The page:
We’ve all been told many times that to be good Christians, we should read our Bibles. But have you ever actually thought about why?
Well, duh, you say, rolling your eyes, it’s the Bible, Grace. Obviously we have to read it if we’re Christians.
But so often, we read it without really knowing what the point is, why it’s important, and what we’re trying to get out of it. We wander aimlessly through the pages, looking for that “spiritual growth” we’re supposed to find if we read for fifteen minutes every day. But without a clear purpose, growth is hard to come by. We need to know what the Bible is, what it is for, and how we can truly get the most out of it.
We’ll talk about the “how” part later. But for now, let’s talk about the “what for” part. Why should we read our Bibles? What is, truly, the purpose of it?
2 Timothy 3:16-17 sums it up best:
“All Scripture is breathed out by God and profitable for teaching, for reproof, for correction, and for training in righteousness, that the man of God may be competent, equipped for every good work.”
From that verse, here are four reasons to read your Bible.
1. Scripture is God’s literal Word to us.
First of all, the most obvious reason. The God of the universe gave us a book of truth. Why wouldn’t you want to read that?
The Bible is not just a human book summarizing the history of the Christian faith and the dos and don’ts of the Christian life. Everything the Bible holds is God’s truth, breathed out for us to use. Hebrews 4:12 puts it this way:
“For the word of God is living and active, sharper than any two-edged sword, piercing to the division of soul and of spirit, of joints and of marrow, and discerning the thoughts and intentions of the heart.”
Every time we read the Bible, God is working through the power of His Holy Spirit, opening our eyes and our hearts, teaching and training and correcting and inspiring. Fundamentally, the Bible is an amazing gift, and to neglect it is to neglect the one thing that will help your Christian walk the most.
2. Scripture shows us our sin and our need for a Savior.
So what, specifically, does the Bible show us and teach us? First: it reveals our sin in all of its ugliness. As we read God’s law, and see what He requires for a righteous life, we see all the ways in which we fail to measure up.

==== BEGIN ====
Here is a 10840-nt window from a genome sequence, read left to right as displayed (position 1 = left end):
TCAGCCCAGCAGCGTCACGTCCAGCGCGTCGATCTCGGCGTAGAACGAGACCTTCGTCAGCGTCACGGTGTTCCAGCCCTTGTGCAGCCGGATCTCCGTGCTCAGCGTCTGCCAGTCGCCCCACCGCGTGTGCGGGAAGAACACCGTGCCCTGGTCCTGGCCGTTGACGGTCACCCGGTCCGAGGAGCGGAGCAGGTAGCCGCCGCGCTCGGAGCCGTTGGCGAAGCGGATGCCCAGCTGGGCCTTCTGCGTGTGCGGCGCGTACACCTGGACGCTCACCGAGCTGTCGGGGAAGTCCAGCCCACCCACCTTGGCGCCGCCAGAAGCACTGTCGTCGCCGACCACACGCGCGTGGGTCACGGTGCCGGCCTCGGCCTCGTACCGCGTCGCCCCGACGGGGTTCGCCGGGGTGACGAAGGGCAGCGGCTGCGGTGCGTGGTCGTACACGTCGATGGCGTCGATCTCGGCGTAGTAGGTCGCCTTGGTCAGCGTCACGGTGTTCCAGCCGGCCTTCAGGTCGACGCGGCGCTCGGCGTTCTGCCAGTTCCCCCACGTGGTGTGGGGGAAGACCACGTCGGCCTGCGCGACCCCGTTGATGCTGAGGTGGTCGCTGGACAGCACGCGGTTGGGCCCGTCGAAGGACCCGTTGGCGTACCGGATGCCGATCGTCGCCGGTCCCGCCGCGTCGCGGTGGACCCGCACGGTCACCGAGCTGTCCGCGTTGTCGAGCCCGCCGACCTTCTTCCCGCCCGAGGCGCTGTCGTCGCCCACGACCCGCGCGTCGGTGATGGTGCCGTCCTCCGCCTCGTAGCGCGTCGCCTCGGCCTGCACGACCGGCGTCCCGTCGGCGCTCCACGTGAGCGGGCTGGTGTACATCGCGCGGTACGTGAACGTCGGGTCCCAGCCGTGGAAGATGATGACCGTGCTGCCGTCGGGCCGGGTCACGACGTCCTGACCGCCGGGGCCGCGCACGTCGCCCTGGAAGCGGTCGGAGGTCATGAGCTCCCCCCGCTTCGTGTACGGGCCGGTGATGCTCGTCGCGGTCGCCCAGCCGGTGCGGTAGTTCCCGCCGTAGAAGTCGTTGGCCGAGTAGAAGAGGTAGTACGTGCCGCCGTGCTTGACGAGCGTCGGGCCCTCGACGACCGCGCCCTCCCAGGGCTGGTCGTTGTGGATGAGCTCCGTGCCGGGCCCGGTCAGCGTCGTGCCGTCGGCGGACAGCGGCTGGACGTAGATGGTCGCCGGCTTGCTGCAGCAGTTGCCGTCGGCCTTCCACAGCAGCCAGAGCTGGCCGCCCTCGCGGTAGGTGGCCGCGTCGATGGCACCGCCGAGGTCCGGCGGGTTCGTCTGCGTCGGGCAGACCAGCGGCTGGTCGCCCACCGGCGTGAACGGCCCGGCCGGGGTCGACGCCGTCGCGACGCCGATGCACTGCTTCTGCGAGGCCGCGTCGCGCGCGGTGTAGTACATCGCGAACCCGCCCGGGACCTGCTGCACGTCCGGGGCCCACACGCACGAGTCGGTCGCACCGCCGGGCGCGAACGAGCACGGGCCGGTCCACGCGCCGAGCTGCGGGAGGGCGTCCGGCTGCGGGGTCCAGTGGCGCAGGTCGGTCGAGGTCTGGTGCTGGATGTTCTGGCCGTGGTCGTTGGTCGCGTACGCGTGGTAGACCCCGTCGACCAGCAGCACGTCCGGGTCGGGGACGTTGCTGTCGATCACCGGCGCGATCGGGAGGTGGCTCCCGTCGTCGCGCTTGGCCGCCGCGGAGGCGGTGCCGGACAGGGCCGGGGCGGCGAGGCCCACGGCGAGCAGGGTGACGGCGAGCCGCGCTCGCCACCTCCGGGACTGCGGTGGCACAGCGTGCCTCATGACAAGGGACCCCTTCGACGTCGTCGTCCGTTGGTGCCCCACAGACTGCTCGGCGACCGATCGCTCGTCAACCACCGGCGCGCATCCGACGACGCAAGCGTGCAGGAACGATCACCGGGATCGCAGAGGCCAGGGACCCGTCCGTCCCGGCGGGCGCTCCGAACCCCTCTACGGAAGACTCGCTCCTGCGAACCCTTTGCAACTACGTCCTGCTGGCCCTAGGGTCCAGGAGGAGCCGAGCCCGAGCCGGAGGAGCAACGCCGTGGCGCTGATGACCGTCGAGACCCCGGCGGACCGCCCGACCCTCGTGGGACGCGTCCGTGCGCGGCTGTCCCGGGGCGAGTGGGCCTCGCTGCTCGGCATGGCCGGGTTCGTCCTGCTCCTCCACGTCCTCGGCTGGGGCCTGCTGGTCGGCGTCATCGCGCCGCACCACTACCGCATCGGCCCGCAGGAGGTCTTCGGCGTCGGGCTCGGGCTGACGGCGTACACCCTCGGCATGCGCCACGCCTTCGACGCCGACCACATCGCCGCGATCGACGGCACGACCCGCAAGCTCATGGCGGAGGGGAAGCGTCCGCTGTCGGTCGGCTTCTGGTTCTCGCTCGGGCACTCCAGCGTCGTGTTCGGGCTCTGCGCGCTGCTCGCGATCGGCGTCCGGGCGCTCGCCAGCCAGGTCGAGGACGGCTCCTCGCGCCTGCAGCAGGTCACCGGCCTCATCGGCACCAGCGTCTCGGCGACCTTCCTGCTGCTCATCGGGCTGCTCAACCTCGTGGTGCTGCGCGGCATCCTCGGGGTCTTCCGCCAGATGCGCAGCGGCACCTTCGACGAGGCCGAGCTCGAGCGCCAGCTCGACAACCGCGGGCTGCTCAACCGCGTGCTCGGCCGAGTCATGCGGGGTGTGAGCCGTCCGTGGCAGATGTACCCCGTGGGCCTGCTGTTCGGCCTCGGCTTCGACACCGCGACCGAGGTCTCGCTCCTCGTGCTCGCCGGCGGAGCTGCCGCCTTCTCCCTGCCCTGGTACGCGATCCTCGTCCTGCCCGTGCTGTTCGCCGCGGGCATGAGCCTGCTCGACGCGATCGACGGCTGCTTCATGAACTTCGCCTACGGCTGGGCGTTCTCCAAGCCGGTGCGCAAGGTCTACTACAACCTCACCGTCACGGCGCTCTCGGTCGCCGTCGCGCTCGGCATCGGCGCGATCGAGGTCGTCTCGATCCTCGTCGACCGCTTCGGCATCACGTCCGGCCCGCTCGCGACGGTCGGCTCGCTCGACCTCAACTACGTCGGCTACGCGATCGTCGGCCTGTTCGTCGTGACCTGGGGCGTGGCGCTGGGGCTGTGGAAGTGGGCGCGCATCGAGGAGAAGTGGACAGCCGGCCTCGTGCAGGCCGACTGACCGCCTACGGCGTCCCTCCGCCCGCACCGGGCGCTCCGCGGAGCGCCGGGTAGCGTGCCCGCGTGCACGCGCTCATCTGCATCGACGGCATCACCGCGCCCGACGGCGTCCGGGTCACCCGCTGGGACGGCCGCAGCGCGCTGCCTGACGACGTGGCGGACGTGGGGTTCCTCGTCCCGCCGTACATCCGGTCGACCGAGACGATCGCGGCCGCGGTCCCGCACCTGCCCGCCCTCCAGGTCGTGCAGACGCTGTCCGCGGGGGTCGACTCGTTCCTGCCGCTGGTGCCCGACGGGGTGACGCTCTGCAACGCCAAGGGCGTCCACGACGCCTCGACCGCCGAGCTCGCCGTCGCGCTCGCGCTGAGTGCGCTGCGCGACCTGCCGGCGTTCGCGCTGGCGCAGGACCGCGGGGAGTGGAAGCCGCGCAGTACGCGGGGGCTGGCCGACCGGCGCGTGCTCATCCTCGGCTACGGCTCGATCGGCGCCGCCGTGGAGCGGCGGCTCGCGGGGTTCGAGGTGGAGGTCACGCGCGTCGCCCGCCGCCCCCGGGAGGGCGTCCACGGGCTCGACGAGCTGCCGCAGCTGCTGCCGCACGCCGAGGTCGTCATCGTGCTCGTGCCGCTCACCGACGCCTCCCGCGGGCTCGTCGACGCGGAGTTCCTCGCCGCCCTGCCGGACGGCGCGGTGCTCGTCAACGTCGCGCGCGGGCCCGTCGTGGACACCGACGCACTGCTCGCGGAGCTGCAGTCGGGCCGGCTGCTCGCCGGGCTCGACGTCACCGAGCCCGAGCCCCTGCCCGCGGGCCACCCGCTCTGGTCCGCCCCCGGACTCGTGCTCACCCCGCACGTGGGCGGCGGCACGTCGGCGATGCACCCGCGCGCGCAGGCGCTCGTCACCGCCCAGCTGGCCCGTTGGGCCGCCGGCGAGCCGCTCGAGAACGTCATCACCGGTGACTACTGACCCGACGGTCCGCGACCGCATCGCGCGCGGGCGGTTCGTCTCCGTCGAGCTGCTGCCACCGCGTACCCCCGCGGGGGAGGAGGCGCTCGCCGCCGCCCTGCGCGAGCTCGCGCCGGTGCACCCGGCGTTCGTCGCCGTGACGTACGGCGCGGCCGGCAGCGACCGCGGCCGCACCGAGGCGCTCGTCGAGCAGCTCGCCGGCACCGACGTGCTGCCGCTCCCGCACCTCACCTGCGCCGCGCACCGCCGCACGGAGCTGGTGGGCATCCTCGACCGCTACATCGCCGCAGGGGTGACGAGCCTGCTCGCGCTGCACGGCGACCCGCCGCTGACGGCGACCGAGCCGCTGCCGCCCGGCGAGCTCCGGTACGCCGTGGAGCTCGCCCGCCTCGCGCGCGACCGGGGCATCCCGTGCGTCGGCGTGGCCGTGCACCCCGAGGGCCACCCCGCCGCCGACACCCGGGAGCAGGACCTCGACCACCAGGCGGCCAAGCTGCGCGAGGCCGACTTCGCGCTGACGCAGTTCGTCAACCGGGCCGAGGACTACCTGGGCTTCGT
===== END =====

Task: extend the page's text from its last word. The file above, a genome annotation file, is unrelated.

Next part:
This does away with conceit and shows us our need for Christ. There is no way, after reading the Bible, that we can delude ourselves into thinking we are “good people”. And so we come away humbled and ready to accept the salvation that God requires, leaning on Him, knowing that on our own we could never live a truly upright life.
3. Scripture shows us who God is and what He has done.
As we read the Bible, we are humbled. We see ourselves for who we are. But we also see God for who He is.
The entire Bible is the saga of a people who rebelled and a God who loved them anyway, so much that He sent His Son to die. The more we see our sin, the more we realize the wonder of salvation, and the wonder of God’s love. Through the Bible, we come to love God more and more, as we learn more and more about His love for us.
We also learn about His character. God is so complex, and the best way to know Him better is by reading the Bible. Every time you read about God, you will learn something new about who He is.
4. Scripture shows us how to live a godly life.
And finally, once we have seen our sin and God’s love, and once we accept salvation, the Bible gives us a blueprint for our lives. Because while we will never be able to perfectly measure up to the righteousness God requires, through His work of sanctification we begin to change, growing more and more like Christ.
The Christian life is a hard walk, and the Bible is the guidebook. It is there for us to go back to again and again, seeking the way we should go in every situation. We should be familiar with it from cover to cover, learning to base our entire life upon the truth it contains.
If you’ve never read your Bible, or if this overwhelms you, don’t worry! This is the beginning of a new series I’m going to do on Bible reading. Next week we’ll start getting into the practical details, so stay tuned for that, and let me know if you have any questions I can address during the series!
What do you think? Do you read your Bible regularly? How have you seen these four benefits play out in your own life?